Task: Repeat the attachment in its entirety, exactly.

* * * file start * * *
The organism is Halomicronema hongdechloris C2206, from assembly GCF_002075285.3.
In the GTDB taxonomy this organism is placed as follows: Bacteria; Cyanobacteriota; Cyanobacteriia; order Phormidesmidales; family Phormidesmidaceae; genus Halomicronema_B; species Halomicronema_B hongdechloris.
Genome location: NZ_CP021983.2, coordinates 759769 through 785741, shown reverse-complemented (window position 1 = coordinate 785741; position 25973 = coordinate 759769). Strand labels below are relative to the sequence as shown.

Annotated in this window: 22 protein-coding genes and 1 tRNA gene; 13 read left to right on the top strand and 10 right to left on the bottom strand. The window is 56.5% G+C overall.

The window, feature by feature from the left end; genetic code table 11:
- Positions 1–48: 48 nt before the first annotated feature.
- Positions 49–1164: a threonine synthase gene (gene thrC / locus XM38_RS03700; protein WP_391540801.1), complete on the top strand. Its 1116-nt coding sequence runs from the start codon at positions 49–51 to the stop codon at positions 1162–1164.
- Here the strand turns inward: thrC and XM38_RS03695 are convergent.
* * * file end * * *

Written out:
The organism is Halomicronema hongdechloris C2206, from assembly GCF_002075285.3.
In the GTDB taxonomy this organism is placed as follows: Bacteria; Cyanobacteriota; Cyanobacteriia; order Phormidesmidales; family Phormidesmidaceae; genus Halomicronema_B; species Halomicronema_B hongdechloris.
Genome location: NZ_CP021983.2, coordinates 759769 through 785741, shown reverse-complemented (window position 1 = coordinate 785741; position 25973 = coordinate 759769). Strand labels below are relative to the sequence as shown.

Annotated in this window: 22 protein-coding genes and 1 tRNA gene; 13 read left to right on the top strand and 10 right to left on the bottom strand. The window is 56.5% G+C overall.

The window, feature by feature from the left end; genetic code table 11:
- Positions 1–48: 48 nt before the first annotated feature.
- Positions 49–1164: a threonine synthase gene (gene thrC / locus XM38_RS03700; protein WP_391540801.1), complete on the top strand. Its 1116-nt coding sequence runs from the start codon at positions 49–51 to the stop codon at positions 1162–1164.
- Here the strand turns inward: thrC and XM38_RS03695 are convergent.